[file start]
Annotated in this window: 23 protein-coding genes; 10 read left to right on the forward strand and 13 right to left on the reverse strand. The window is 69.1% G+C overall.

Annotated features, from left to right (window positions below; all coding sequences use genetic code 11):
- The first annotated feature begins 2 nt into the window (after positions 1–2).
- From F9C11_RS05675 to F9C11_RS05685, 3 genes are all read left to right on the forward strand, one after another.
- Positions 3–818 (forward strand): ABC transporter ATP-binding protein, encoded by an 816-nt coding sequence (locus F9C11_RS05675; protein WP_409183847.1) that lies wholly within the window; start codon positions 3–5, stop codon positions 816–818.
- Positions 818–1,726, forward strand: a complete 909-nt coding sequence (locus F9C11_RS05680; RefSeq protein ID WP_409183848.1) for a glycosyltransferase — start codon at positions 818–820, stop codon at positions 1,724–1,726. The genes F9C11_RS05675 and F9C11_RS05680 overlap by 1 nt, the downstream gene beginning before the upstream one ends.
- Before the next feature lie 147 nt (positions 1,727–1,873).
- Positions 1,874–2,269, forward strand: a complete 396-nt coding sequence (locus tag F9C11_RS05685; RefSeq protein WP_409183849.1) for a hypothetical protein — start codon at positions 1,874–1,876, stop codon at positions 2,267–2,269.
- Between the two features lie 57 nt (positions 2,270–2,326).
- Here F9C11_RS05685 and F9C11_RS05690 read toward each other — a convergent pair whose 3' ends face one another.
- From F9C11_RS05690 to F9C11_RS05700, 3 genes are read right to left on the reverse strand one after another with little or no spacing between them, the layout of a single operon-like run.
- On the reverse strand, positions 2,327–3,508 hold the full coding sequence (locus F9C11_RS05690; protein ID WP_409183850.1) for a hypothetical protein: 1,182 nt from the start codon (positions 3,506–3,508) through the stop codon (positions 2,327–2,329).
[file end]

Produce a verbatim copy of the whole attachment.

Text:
Annotated in this window: 23 protein-coding genes; 10 read left to right on the forward strand and 13 right to left on the reverse strand. The window is 69.1% G+C overall.

Annotated features, from left to right (window positions below; all coding sequences use genetic code 11):
- The first annotated feature begins 2 nt into the window (after positions 1–2).
- From F9C11_RS05675 to F9C11_RS05685, 3 genes are all read left to right on the forward strand, one after another.
- Positions 3–818 (forward strand): ABC transporter ATP-binding protein, encoded by an 816-nt coding sequence (locus F9C11_RS05675; protein WP_409183847.1) that lies wholly within the window; start codon positions 3–5, stop codon positions 816–818.
- Positions 818–1,726, forward strand: a complete 909-nt coding sequence (locus F9C11_RS05680; RefSeq protein ID WP_409183848.1) for a glycosyltransferase — start codon at positions 818–820, stop codon at positions 1,724–1,726. The genes F9C11_RS05675 and F9C11_RS05680 overlap by 1 nt, the downstream gene beginning before the upstream one ends.
- Before the next feature lie 147 nt (positions 1,727–1,873).
- Positions 1,874–2,269, forward strand: a complete 396-nt coding sequence (locus tag F9C11_RS05685; RefSeq protein WP_409183849.1) for a hypothetical protein — start codon at positions 1,874–1,876, stop codon at positions 2,267–2,269.
- Between the two features lie 57 nt (positions 2,270–2,326).
- Here F9C11_RS05685 and F9C11_RS05690 read toward each other — a convergent pair whose 3' ends face one another.
- From F9C11_RS05690 to F9C11_RS05700, 3 genes are read right to left on the reverse strand one after another with little or no spacing between them, the layout of a single operon-like run.
- On the reverse strand, positions 2,327–3,508 hold the full coding sequence (locus F9C11_RS05690; protein ID WP_409183850.1) for a hypothetical protein: 1,182 nt from the start codon (positions 3,506–3,508) through the stop codon (positions 2,327–2,329).